i could unhear the moans of the almost dead

while she crooned red silk in my arms—passion, i felt it—

then i lifted her skirts and thrust my big boy

at her in-betweens


vi. the cook


    the Victualers that provided for the Army, 

    amongst the boars flesh that was appointed

    and commonly barreled up for the Leaguers, did mix therewith 

    the flesh of dead men, these two having great similitudes,

    so that the cheat passed undiscovered for some time


so I stole out to the deathyard in the dead predawn

—so many hungry and my head

would have been off with one more soup

of boiled onions and leather scraps—crawled

below the seep of voices leaking from camp    out there

ghosts wait, scab ready to peel loose or split

along the spine, as a cicada, with the last chest heave


one wheezed me devil when I struck

my cleaver to his thigh (funny that the dead ones

don’t bleed anymore    I’ll say I’ve been keeping back

three barrels of pig)    let anyone say

he’s braver than me—who harvested sweet as a maggot

and still wears the fear smell of their piss

and sweat, a garland—that blood on my apron

answers to a question that bites

like a flea in your pants


vii. a soldier


    the French were so abused with Mans flesh for their food,

    it could not but highly exasperate the taint of the Indian Pox, 

    which two shaking hands together,

    the result must be something extraordinary


even whores (they hide the disease in their smiling privates)

sicken and die; men shake in their blankets with heat,

boils run like punctured eyes, clothes stick

to the oozing pocks before crusting black

let them kill me for a deserter,

or let me turn to home

once, i held a dying bird—

as it stopped twitching and cooled,

mites fled over my hand and up my shirt sleeve


viii. the doctor’s journal


    untainted persons using immoderate, unusual, 

    and bestial venery may procure the first symptoms

    leading to this Lues, which neglected, may introduce and settle the pox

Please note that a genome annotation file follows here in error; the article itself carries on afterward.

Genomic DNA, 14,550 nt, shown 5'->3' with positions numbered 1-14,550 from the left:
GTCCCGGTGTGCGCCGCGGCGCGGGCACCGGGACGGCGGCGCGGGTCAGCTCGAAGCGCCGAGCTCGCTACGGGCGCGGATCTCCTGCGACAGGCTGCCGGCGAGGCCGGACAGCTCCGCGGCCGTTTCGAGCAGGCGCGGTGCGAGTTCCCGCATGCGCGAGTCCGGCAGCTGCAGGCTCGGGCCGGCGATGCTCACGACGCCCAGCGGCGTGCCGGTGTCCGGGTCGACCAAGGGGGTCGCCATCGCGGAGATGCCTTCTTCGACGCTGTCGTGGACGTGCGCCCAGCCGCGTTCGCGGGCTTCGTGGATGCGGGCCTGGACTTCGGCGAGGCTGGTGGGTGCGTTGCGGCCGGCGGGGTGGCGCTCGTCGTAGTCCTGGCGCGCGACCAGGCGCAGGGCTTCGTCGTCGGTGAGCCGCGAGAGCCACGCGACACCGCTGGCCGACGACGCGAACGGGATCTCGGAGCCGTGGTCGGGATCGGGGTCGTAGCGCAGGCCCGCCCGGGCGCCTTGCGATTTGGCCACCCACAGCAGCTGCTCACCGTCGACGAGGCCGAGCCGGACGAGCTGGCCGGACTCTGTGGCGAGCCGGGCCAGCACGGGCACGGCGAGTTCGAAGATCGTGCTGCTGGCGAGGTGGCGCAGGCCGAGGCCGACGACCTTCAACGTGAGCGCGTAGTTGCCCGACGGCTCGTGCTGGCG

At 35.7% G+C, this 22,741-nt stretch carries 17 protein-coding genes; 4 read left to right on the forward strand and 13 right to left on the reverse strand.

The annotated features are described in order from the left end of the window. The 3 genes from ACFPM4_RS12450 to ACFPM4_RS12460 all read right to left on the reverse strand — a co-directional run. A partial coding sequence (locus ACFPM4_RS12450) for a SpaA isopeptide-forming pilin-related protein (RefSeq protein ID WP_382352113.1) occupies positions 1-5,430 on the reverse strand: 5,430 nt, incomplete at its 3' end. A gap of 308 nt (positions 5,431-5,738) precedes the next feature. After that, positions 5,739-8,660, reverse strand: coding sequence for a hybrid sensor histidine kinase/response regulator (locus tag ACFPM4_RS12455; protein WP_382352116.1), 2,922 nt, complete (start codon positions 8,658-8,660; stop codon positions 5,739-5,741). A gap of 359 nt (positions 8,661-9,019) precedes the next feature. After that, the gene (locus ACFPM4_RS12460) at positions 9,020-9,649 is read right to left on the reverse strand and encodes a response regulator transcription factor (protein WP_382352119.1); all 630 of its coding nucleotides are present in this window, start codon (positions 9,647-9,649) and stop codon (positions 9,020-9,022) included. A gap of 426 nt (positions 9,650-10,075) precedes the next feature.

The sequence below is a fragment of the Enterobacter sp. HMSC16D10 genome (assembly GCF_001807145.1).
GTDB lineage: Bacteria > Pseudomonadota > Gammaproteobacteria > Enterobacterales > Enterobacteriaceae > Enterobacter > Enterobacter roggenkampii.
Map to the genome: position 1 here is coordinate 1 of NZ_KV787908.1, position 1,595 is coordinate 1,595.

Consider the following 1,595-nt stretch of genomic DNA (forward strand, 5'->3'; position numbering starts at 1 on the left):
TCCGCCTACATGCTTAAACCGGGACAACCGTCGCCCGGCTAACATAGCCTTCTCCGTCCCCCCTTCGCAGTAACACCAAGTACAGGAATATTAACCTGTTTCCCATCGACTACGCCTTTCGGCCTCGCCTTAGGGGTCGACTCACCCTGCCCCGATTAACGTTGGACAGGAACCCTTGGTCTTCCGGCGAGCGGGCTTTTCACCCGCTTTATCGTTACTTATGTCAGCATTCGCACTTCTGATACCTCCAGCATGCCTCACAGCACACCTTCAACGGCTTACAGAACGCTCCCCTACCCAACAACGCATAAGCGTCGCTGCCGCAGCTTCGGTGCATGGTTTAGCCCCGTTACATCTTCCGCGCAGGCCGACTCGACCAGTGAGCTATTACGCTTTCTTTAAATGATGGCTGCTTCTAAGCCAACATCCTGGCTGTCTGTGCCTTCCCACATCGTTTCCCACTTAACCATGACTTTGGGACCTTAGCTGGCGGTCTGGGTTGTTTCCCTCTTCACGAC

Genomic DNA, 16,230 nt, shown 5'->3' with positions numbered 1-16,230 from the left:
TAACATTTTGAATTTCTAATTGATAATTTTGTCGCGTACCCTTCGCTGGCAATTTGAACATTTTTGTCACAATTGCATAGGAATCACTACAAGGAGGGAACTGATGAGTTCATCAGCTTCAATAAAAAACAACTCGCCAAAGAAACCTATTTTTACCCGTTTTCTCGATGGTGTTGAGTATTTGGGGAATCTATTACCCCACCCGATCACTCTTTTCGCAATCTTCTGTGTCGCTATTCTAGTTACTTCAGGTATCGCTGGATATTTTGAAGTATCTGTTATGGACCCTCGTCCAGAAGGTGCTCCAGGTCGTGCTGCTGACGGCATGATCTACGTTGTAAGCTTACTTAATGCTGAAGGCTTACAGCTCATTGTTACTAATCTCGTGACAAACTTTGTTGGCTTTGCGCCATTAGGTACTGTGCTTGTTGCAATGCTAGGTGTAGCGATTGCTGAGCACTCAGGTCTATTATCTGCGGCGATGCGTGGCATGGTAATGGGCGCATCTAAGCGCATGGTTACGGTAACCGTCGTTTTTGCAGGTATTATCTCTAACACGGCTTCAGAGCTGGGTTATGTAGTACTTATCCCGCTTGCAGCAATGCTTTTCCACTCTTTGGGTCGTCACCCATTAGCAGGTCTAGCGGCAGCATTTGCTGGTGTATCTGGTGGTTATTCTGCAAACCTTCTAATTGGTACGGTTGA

disease enters mostly through the male organ,

leaves a chancre—a small corn—at the infection site—thus

it is a disease of the sexual parts and spread

by prostitutes and the men who frequent them

buboes soon follow and a rash that gives

to pain in the joints and bones, palpitations of heart, night


skin lesions into moist ulcers that ooze for weeks

and blacken    scalps moth-eaten and some

throw themselves into the river or hang themselves

escaping the devil indwelling their bones; some say

it is the reward of God for sin


later stages:


ghosty-like, the disease plays at seek and hide in defiled bodies

given time, vile gummas mushroom on the bones and soft tissues;

eats away at nasal bones and soft palate in some, causes blindness

and madness; gummas leak and crust; flesh

rots on the bones; the stench is distinct—this Monday—

examined a man with his right-side flesh eaten away, his organs

clearly visible, and yet he lived




   one is always affected

when chancre first appears, cut it out with a knife; then tie

the patient to a table and make two incisions

 in the part

with scissors to the base of the prepuce;

following this, cauterize the surgical wound with a hot iron;

   that does the sinning

cautery should be clean and shiny—not rusty;

the boils treat with ointment of mercury, arsenic, sulphur, black

hellebore, and pine resin—these may cause rotting

in the bones and blackened teeth


ix. Elizabeth


    it is very uncharitable to censure every person

    tainted with the Venereal Lues,

    as lewd and vitious, when as this malady hath assaulted 

    the most virtuous and innocent persons


i could not suckle my sick baby

when the illness came on me again

it ground my teeth down with pain,

bathed my ulcers in mercury paste


sent for, the wet nurse

took my baby from my ulcered breasts

now, Stephana accuses me of poisoning

her home and her babe through the wet nurse;


for nine days i said the novena,

but Margaret’s baby has died this past week—

sent to sleep eternal in a fine blue gown

stitched by her own hand as she sat

beside its cradle in the night    the wet nurse

does not come anymore; she has begun to pock


like wool moths, sickness riddles her house, our houses

i swear i could not have been cleaner

or cosseted my baby more    dear God

of the world—


(1) All quotes taken from The History and Mystery of the Venereal Lues, a tract authored in 1673 by E. Maynwaring, who claimed to be an authority on the (relatively) new disease that came to be known as syphilis.